This one was dark and twisted and oh so good! Face blindness in a thriller?! You can’t go wrong! It’s such a brilliant plot idea! Despite the multiple characters introduced in this story and the dual timeline, I was still completely engaged. I love the short chapters and twists and turns at every corner. You can kind of figure out the ending of the story by the clues she leaves, but it was a wonderful thriller in my opinion!

4/5 Stars

The Heights by Louise Candlish

Louise is, hands down, one of my top favorite authors. I’m so excited to share her latest installment!

Thank you Atria Books for my gifted copy in exchange for my honest review.

Synopsis: The Heights is a tall, slender apartment building among warehouses in London. Its roof terrace is so discreet, you wouldn’t know it existed if you weren’t standing at the window of the flat directly opposite. But you are. And that’s when you see a man up there – a man you’d recognize anywhere. He may be older now, but it’s definitely him. But that can’t be because he’s been dead for more than two years. You know this for a fact. Because you’re the one who killed him.

This is one of those books where you have to just keep reading to make it all worth it. The book is divided into multiple parts, and each part gets better and better and better! What I love about Louise is that she always delivers a sucker-punch ending. The first part to the book was a little too long for my liking, but we get a lot of backstory here. This wasn’t my favorite novel by her, but I am so glad I got the chance to read it and add it to my library!

4/5 Stars

The Club by Ellery Lloyd

I always get so excited when I get the chance to catch an early glimpse at a book that Reece Witherspoon picks for her book club.

Thank you Harper for my gifted copy in exchange for my honest review.

Synopsis: Everyone’s Dying to Join . . . The Home Group is a glamorous collection of celebrity members’ clubs dotted across the globe, where the rich and famous can party hard and then crash out in its five-star suites, far from the prying eyes of fans and the media. The most spectacular of all is Island Home—a closely-guarded, ultraluxurious resort, just off the English coast—and its three-day launch party is easily the most coveted A-list invite of the decade. But behind the scenes, tensions are at breaking point: the ambitious and expensive project has pushed the Home Group’s CEO and his long-suffering team to their absolute limits. All of them have something to hide—and that’s before the beautiful people with their own ugly secrets even set foot on the island. As tempers fray and behavior worsens, as things get more sinister by the hour and the body count piles up, some of Island Home’s members will begin to wish they’d never made the guest list. Because at this club, if your name’s on the list, you’re not getting out.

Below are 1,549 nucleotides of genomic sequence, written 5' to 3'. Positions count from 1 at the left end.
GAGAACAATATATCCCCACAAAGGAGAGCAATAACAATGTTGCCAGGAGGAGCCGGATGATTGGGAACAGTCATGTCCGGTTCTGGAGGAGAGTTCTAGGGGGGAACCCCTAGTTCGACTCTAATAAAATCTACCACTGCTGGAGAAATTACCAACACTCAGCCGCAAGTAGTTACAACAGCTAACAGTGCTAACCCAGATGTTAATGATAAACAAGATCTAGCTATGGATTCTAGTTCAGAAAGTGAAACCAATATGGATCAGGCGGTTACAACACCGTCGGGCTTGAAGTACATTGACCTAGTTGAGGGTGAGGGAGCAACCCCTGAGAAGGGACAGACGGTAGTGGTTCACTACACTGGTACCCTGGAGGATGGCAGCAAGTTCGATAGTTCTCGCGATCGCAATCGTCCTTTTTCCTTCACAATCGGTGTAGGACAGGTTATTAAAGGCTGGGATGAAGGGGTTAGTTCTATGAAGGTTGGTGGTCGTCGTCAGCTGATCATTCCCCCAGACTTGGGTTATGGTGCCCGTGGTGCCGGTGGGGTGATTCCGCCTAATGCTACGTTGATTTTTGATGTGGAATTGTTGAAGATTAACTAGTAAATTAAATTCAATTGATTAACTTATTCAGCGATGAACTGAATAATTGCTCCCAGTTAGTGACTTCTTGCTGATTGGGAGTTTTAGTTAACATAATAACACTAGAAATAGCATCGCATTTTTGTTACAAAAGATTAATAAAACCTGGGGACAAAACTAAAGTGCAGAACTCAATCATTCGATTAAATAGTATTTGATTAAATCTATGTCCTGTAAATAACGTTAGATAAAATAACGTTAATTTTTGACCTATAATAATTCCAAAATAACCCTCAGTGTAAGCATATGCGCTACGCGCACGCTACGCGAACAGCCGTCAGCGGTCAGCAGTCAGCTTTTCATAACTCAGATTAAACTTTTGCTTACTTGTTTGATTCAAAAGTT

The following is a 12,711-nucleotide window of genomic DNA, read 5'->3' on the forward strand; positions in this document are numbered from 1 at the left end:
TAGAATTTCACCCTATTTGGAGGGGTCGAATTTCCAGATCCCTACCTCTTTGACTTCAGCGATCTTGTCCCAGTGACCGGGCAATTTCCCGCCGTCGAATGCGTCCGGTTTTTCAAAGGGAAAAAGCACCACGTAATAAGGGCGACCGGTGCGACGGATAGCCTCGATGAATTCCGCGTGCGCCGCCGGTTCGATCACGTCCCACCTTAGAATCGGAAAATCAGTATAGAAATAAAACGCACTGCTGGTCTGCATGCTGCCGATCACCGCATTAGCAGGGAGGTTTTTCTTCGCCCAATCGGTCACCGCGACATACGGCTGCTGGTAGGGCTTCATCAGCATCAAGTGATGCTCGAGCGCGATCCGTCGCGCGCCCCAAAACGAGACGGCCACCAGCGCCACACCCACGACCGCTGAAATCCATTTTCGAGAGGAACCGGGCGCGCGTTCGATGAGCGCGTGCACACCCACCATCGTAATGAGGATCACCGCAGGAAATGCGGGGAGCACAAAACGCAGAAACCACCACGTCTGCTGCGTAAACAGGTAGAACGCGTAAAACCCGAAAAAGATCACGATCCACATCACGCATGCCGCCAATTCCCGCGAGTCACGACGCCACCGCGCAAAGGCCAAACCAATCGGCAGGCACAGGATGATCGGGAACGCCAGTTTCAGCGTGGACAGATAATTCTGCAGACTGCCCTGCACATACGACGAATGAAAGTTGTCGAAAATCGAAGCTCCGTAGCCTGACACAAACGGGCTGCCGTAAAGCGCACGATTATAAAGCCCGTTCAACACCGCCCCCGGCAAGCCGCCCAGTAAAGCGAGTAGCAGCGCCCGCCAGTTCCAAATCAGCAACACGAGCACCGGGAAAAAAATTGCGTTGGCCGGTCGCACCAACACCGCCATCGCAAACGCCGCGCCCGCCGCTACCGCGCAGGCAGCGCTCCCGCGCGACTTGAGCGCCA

Like lots of characters and lots of backstory? Then this book is for you. For me? It was just too much. My eyes got tired of rolling at some of these characters. I also felt like it took forever to get to the really crux of what was really going on. The multiple point of views and history of each of these characters just had my brain in a jumble. Was not a fan, but I know other readers really do enjoy the multiple viewpoints. Take this with a grain of salt. If you choose to read it, let me know what you think!